So, if Bangladesh can attract more investment only by assuring citizens and investors that corruption is less prevalent here than in other markets, he said.
The US Agency for International Development, USAID, has partnered with Bangladesh’s Registrar of Joint Stock Companies to launch an online registration process for new businesses. This makes registering new businesses more transparent, faster, and more affordable.
The USAID has also worked with the Bangladesh National Board of Revenue to establish Authorized Economic Operators. This has empowered the private sector, instead of the government, to release shipments at ports.
As a result, the process has become more transparent and raised the level of trust between the private sector and the government.
The US Department of Commerce’s Commercial Law Development Program (CLDP) works with the Private Public Partnership Authority Bangladesh to conduct workshops to improve the legal and business environment of Bangladesh.
The CLDP also works with Dhaka North City Corporation (DNCC) to improve municipal governance by improving fiscal transparency. Under this program, the CLDP brought a DNCC delegation, including the mayor, to Miami in January.
The US Department of Justice trains investigators and attorneys in the Anti-Corruption Commission on such topics as how to investigate and prosecute money laundering, how to use electronic evidence, and how to investigate financial crimes.
It has also fostered a relationship between Bangladesh’s Financial Intelligence Unit and the International Anti-Corruption Coordination Centre.
The United States is committed to holding corrupt officials accountable for their actions. This can take various forms, said US Ambassador Peter Haas.
PM Sheikh Hasina urges to ensure sustainable export growth & explore new markets
Bangladesh Prime Minister Sheikh Hasina has asked all concerned to find a way out to ensure sustainable export growth and explore new global markets for Bangladeshi goods in the wake of the Russia-Ukraine war.
The Prime Minister made the call while speaking at the 11th meeting of the National Committee on Export, at her official residence Ganabhaban in Dhaka on Monday (20 March).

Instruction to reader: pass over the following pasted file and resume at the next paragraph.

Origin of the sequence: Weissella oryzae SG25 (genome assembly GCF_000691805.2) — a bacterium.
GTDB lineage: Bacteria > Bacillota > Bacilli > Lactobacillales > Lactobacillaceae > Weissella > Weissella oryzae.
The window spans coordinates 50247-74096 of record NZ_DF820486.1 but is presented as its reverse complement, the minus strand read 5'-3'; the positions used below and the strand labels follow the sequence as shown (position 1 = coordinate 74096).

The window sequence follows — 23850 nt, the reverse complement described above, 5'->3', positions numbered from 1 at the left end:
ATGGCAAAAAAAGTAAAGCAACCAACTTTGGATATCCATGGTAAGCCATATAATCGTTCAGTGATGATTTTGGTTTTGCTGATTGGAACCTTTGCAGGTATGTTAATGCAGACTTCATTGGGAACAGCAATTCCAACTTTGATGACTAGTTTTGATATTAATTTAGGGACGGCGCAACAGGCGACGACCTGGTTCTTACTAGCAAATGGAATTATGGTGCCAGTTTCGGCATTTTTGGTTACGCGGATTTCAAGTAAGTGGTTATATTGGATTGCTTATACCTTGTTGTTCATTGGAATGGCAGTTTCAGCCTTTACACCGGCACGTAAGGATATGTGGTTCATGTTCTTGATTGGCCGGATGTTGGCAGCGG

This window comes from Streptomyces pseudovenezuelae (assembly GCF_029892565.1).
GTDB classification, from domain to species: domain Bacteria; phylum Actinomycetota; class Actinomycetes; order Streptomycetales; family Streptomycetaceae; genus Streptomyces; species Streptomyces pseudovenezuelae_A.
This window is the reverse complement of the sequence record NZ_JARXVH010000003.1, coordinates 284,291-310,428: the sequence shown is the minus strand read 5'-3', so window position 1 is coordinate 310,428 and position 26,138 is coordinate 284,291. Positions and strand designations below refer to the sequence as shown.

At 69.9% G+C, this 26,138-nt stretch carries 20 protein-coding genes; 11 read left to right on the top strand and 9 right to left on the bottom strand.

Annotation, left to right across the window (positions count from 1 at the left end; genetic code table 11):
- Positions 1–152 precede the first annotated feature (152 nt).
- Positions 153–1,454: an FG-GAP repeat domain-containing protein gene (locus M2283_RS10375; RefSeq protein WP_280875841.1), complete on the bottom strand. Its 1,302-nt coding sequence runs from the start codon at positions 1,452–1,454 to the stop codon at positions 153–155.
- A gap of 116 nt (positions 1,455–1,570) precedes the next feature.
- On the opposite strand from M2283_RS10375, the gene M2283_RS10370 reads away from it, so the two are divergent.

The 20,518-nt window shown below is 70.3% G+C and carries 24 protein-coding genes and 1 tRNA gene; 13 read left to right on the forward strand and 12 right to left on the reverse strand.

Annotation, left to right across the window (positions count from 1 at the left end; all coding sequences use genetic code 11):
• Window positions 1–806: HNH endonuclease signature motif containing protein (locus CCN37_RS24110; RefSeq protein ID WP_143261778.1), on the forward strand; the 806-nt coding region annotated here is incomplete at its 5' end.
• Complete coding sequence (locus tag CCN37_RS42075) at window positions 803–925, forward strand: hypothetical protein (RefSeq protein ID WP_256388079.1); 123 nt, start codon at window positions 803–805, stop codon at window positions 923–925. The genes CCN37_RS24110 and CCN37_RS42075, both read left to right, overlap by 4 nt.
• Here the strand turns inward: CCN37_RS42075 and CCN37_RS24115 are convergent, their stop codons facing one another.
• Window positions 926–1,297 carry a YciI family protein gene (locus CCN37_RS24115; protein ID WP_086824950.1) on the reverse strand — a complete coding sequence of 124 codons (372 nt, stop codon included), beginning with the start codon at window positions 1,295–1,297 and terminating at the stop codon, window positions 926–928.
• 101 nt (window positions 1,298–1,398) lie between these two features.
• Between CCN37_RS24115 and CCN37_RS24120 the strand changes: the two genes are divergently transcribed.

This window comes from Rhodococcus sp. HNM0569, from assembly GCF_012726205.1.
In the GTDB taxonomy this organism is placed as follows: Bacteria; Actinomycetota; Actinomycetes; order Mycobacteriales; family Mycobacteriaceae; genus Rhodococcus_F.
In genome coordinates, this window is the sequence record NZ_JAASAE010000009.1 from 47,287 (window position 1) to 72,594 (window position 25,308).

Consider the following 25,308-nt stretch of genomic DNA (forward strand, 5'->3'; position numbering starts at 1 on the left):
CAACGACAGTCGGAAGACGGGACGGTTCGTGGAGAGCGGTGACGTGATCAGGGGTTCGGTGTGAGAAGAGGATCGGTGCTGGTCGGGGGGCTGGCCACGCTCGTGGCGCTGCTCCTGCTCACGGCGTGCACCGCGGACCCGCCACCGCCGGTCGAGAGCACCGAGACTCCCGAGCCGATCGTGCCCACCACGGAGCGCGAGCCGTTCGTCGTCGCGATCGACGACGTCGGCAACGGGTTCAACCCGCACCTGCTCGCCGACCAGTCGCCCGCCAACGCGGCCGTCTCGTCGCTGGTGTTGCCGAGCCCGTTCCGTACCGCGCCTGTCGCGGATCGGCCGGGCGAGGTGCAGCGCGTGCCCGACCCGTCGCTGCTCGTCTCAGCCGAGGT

PM said, “Steps will have to be taken to achieve sustainable export growth after analysing situation steamed from the global economic recession due to the war in Ukraine,” she told the 11th meeting regarding export at her official Ganabhaban residence here.
The prime minister also urged all concerned to diversify the export items and explore new markets for those alongside revitalising the local markets.
“A new scope has been created globally to explore new markets for Bangladeshi items due to enhanced demands for goods because of the war in Ukraine. We have to grasp the markets,” she added.
The premier also called for formulating a new export policy for another 4 or 5 years by revising, changing and improving the existing one going to expire by 2024.
She said the new export policy should be adopted by analyzing the ongoing global economic recession, sanctions, counter-sanctions for the war and the challenges and scopes possibly to be created in Bangladesh after the graduation from the LDC by 2026.
Dhaka’s Air Still ‘unhealthy’ amid slight shower
Dhaka’s air quality continued to be in the ‘unhealthy’ zone this morning (March 20, 2023).
With an air quality index (AQI) score of 133 at 9 am, Dhaka ranked 15 on the list of cities worldwide with the worst air quality.
An AQI between 101 and 150 is considered ‘unhealthy’, particularly for sensitive groups.
Iraq’s Baghdad, Pakistan’s Lahore and South Korea’s Incheon occupied the first three spots in the list, with AQI scores of 259, 257 and 194, respectively. An AQI between 201 and 300 is said to be ‘very unhealthy’, while a reading of 301+ is considered ‘hazardous’, posing serious health risks to residents.
In Bangladesh, the AQI is based on five criteria pollutants — Particulate Matter (PM10 and PM2.5), NO2, CO, SO2 and Ozone. Dhaka has long been grappling with air pollution issues. Its air quality usually turns unhealthy in winter and improves during the monsoon.
Air pollution consistently ranks among the top risk factors for death and disability worldwide.